What do you think this morning in light of Aurora, the newest name in tragedy? 

Will you let your kids head to the AMC theater at Vallco to see the film, or will you think twice?

Terri Hoornstra July 20, 2012 at 10:03 PM
I think it's interesting that nobody has yet commented on the availablity of weapons in the US. Each time there is a shooting, there is a gun. In Oakland, at Columbine, at Lehigh, in Aurora. Let's face it: we have come a long way since the time the Constitution was written and people needed guns for hunting and home protection in the absence of a police force. I don't want to hear any more of the illogical arguments in favor of allowing the proliferation of guns in our society. I am willing to be brave and go without a gun for the sake of reducing the total amount of guns in our country. Anyone with me? Everyone is apparently resigned to the fact that the NRA rules Congress, and why even bother.
Anne Ernst July 20, 2012 at 10:17 PM
I'm with you on that Terri! The NRA is such a powerful lobbying group that nobody is willing to stand up to them. I would venture to say that there are more Americans out there who side with us on this, but who among us has the power to fight the NRA when even our politicians are afraid of them?
Nicole Baldocchi July 20, 2012 at 10:17 PM
Some bigger movie theatres, like San Mateo, have announced added/extra precautionary security measures just today in light of this event.
Frank Geefay July 20, 2012 at 10:58 PM
I'm with you Terri. The right to bear arms is way outdated. There is no way a civilian militia with handguns and rifles can fight against jet fighters, tanks, artillery, drones, smart bombs, rockets and well-armed and trained soldiers as was the assumption when this was written into the Constitution. All firearms should be outlawed and the possession of firearms by civilians met with very stiff jail time. Regarding the comment about my remarks of giving money to the terrorist, it is extreme hopelessness, despair, and poverty that drive the great majority of terrorist to give up their lives in a suicide mission. This is a highly unnatural act done out of extreme desperation. Solve their hopelessness and poverty and they will have no reason to kill themselves and other. Most of their leaders do not commit suicide, they recruit their victims. If there are no victims in poverty and despair they will have a severe recruiting problem. The solution is to spend billions to eradicate poverty, not to killing those in poverty because there will always be more in despair to take their place willing to kill those whom they feel threaten them and kills their families and relatives.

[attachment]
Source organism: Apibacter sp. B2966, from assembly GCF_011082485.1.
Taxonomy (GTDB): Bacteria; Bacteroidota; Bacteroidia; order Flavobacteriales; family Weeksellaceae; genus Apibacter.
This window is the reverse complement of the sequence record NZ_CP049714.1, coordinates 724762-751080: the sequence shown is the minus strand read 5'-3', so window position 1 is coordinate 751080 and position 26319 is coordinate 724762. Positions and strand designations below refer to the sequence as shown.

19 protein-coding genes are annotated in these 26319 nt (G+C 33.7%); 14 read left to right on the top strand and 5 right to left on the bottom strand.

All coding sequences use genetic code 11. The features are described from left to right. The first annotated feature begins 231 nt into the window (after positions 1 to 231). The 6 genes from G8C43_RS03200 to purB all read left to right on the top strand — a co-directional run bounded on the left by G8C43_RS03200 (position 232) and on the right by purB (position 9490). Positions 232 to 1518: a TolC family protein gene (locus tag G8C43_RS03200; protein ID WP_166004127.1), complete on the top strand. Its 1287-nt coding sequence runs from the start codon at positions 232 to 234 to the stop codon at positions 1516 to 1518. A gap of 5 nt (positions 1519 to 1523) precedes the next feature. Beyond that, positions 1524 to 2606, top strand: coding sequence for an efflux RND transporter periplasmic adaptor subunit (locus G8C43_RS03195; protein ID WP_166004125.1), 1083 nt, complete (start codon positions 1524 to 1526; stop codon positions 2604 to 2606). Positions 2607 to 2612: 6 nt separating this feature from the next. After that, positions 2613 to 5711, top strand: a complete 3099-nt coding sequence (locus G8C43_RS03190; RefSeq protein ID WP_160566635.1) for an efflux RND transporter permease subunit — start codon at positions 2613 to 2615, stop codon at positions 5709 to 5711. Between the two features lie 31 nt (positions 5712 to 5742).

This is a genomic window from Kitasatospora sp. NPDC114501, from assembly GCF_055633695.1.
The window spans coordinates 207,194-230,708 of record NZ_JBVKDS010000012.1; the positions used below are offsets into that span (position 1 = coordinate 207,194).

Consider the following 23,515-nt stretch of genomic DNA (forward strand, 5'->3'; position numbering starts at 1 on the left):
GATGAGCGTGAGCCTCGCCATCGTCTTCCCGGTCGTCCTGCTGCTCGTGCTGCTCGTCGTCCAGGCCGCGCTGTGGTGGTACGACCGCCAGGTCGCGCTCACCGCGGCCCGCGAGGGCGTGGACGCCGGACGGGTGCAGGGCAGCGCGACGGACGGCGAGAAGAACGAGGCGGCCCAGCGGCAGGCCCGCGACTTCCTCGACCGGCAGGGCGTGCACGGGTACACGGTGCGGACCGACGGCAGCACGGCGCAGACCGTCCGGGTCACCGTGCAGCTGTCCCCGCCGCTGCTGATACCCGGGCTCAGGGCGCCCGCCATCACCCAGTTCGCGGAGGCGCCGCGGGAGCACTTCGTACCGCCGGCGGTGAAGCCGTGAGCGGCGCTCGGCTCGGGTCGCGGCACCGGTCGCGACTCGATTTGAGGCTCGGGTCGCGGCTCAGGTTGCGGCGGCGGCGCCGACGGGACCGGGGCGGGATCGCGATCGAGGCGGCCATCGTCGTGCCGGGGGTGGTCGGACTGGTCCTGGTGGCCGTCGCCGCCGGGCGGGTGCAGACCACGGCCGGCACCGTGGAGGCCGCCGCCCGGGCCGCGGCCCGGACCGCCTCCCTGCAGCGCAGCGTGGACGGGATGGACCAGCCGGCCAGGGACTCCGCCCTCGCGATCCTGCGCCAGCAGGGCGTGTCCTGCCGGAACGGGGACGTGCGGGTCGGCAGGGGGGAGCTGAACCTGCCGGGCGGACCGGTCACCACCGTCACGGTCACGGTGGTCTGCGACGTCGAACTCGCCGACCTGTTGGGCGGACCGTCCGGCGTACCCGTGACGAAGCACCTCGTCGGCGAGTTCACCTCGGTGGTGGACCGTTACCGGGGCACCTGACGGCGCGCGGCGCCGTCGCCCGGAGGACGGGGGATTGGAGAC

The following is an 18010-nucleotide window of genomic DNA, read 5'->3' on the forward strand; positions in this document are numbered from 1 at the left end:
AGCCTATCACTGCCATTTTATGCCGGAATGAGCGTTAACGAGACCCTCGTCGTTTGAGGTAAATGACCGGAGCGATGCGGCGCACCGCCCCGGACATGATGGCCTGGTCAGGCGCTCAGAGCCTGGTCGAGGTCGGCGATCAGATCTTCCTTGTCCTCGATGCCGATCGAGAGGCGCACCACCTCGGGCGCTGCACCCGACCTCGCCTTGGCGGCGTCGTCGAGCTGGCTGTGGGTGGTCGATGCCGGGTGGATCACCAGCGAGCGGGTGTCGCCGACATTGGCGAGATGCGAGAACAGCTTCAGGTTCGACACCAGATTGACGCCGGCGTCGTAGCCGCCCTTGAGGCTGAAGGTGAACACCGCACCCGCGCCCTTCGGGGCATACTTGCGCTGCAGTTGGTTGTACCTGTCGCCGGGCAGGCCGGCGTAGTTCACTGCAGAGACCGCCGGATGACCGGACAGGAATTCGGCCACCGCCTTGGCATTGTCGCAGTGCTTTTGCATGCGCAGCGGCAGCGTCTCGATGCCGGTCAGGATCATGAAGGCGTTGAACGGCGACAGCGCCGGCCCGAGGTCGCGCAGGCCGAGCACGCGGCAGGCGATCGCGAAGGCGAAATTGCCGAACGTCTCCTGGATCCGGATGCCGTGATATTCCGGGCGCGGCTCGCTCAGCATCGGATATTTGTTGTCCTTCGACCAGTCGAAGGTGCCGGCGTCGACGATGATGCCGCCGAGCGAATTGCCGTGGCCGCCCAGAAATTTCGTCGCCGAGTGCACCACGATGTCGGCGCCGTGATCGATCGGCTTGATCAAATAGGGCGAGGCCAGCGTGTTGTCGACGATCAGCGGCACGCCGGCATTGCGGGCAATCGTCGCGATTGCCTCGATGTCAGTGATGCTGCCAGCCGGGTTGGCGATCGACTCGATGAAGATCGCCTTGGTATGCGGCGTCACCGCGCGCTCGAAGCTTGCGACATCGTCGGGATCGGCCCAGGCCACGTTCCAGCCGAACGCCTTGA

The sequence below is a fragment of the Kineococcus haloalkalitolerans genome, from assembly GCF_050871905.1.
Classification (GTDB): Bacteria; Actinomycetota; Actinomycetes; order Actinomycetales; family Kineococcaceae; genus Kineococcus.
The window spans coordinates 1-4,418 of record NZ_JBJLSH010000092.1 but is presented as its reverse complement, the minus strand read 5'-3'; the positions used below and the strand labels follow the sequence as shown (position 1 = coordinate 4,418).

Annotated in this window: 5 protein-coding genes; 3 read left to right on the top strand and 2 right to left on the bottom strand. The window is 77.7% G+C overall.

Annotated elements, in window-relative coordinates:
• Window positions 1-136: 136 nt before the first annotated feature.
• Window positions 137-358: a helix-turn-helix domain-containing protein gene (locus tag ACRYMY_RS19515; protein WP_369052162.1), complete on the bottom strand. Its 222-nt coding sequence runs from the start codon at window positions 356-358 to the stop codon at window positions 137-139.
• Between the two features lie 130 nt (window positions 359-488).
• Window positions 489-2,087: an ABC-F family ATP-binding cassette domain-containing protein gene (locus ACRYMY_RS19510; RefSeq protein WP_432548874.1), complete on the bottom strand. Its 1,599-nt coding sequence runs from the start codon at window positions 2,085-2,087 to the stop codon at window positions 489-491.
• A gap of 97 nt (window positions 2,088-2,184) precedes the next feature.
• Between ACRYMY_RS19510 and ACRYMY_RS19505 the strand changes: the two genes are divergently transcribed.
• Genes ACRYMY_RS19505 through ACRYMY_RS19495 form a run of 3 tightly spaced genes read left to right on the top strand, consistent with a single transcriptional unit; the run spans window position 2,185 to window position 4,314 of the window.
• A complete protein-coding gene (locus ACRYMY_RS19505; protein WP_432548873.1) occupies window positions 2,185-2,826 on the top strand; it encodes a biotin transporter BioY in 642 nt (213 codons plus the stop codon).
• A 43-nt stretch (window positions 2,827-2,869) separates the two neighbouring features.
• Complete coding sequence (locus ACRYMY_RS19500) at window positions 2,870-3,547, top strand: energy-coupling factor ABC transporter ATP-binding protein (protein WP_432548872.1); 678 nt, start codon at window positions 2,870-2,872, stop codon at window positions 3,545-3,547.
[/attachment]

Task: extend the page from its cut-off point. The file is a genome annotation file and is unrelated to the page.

Susan July 23, 2012 at 05:23 PM
The 2nd Amendment is being misinterpreted: "A well regulated Militia, being necessary to the security of a free State, the right of the people to keep and bear Arms, shall not be infringed." Where is the well regulated Militia, and where does it say people have a right to bear arms for any other purpose than to protect a free state?